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The Court of Appeal has today handed down judgment in important appeals concerning the lawfulness of the fees charged to children seeking to register as British citizens. Nicholas Chapman acted for the Home Secretary.
The claimants, led by the Project for the Registration of Children as British Citizens, alleged that the fees are ultra vires the British Nationality Act 1981 and breach the principle of legality, being substantially in excess of the administrative cost and unaffordable to many child applicants. The High Court and, now, the Court of Appeal rejected this argument. The Court of Appeal upheld the High Court’s ruling that the fees regulations had been made in breach of the statutory duty to have regard to the best interests of children, though refused the claimants’ appeal against the High Court’s decision not to quash the regulations.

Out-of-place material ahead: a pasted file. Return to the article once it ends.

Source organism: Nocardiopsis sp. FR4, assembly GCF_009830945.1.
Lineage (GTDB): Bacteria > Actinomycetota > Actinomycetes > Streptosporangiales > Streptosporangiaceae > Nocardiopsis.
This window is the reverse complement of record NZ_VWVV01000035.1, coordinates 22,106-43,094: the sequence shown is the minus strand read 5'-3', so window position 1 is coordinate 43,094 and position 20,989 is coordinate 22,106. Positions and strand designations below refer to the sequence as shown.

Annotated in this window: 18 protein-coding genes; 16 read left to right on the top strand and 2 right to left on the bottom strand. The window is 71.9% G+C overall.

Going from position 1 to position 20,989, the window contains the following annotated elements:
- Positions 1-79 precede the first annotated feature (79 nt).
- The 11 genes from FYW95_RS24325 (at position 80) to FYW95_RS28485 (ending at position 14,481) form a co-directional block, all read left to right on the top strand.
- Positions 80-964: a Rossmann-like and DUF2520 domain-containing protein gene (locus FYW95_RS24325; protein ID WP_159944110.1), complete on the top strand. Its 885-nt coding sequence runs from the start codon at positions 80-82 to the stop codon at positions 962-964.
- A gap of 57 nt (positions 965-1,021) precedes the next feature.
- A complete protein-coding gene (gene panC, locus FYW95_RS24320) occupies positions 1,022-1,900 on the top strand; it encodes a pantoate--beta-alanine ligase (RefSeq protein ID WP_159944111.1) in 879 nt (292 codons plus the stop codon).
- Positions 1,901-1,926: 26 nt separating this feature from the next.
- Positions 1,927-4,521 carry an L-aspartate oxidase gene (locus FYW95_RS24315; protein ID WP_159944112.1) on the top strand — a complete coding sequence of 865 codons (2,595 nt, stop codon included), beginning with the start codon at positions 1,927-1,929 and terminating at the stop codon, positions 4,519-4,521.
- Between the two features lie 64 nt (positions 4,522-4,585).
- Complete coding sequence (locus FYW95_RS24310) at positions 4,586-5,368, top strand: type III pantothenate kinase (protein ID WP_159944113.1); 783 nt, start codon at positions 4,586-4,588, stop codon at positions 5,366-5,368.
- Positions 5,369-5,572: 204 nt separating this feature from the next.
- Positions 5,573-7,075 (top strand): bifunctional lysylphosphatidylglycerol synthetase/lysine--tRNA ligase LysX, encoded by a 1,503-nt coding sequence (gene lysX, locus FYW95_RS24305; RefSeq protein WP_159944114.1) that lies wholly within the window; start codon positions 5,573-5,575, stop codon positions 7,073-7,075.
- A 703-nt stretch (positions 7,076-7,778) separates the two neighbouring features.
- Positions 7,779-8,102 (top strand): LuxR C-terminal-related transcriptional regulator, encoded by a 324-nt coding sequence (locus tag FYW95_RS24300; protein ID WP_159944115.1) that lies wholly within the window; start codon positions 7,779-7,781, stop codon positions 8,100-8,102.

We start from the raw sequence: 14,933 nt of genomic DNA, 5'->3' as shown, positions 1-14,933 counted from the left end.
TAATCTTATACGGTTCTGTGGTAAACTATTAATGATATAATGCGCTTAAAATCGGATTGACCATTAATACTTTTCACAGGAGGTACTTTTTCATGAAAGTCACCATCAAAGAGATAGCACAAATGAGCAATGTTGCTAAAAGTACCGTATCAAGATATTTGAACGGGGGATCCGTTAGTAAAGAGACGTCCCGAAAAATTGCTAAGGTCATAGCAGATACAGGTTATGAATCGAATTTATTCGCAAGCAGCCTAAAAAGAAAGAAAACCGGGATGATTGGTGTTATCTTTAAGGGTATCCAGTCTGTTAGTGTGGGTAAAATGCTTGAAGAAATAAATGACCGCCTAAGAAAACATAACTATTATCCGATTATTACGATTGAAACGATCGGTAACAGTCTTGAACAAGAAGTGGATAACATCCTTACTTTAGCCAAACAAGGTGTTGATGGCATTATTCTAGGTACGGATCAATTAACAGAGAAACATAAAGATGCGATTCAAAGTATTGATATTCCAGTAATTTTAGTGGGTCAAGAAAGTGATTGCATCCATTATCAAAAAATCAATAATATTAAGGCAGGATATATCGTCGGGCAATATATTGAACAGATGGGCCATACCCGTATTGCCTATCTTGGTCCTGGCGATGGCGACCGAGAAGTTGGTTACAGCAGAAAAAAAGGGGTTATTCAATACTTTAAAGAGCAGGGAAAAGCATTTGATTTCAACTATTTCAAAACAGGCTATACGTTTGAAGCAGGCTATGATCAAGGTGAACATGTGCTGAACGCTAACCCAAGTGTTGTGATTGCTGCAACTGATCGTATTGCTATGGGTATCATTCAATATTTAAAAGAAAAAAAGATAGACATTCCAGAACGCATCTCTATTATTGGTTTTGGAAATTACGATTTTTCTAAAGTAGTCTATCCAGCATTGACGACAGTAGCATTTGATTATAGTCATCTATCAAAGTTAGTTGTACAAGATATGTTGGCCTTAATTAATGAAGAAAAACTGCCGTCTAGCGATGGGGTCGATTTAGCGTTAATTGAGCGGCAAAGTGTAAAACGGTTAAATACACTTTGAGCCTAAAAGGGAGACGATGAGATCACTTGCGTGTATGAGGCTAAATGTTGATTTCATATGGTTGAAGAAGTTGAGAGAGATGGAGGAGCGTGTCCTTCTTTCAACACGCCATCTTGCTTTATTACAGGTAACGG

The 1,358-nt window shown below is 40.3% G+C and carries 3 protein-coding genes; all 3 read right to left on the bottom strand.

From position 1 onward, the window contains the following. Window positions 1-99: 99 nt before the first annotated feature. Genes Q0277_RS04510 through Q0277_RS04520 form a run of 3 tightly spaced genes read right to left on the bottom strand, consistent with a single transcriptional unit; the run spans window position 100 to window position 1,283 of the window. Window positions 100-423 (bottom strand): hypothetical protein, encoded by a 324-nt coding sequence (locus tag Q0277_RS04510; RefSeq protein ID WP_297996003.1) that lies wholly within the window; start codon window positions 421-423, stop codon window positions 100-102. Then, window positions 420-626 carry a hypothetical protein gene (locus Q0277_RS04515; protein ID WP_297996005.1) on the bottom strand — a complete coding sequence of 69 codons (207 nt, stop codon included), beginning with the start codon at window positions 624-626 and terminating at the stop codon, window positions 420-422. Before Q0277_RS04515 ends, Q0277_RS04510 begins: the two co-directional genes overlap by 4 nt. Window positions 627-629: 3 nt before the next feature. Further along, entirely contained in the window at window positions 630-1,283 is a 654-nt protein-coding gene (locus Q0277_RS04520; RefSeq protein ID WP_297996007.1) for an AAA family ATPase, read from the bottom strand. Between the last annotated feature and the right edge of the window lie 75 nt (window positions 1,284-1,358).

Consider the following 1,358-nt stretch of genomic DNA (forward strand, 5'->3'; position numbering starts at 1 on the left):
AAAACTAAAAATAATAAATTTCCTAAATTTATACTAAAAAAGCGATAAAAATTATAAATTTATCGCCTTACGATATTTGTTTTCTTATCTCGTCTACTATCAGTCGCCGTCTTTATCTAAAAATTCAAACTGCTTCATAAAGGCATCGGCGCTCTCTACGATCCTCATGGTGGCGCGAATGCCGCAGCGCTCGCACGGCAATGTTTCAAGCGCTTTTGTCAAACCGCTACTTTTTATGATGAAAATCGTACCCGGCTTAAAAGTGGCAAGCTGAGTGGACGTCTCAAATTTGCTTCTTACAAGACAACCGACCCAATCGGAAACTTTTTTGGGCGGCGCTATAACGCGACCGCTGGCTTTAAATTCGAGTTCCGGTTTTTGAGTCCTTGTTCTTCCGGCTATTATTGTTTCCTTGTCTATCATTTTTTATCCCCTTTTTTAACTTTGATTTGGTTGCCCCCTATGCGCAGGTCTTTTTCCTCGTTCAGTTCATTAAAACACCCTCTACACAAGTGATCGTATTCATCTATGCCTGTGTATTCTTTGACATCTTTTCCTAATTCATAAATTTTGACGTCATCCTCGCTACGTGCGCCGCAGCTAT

Upon the intervention of Parliamentary counsel, the Court also made important observations about the effect of Article 9 of the Bill of Rights 1689, which concerns the “questioning” of Parliamentary proceedings and, more generally, the use to which Parliamentary materials may be put.
The Court has granted permission to appeal to the Supreme Court.
Nicholas Chapman was led by Sir James Eadie QC.
The judgment can be found here.